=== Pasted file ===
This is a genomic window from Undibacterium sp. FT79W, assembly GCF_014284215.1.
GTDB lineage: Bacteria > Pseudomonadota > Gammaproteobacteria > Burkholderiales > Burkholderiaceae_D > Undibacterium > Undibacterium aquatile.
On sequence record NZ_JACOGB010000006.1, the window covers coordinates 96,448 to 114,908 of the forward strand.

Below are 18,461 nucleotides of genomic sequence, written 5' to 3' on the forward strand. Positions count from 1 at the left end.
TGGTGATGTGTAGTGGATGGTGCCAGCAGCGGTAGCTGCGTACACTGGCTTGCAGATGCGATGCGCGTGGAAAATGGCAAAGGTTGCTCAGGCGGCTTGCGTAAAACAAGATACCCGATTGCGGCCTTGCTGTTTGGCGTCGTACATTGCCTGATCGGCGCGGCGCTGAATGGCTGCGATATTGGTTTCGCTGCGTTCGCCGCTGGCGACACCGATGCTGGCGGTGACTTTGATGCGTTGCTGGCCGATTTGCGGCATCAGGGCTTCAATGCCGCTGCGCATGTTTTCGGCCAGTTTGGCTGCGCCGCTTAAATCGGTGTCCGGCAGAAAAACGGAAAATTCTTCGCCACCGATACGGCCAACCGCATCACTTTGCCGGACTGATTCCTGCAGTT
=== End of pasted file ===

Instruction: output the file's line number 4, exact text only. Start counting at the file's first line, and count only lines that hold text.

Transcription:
Below are 18,461 nucleotides of genomic sequence, written 5' to 3' on the forward strand. Positions count from 1 at the left end.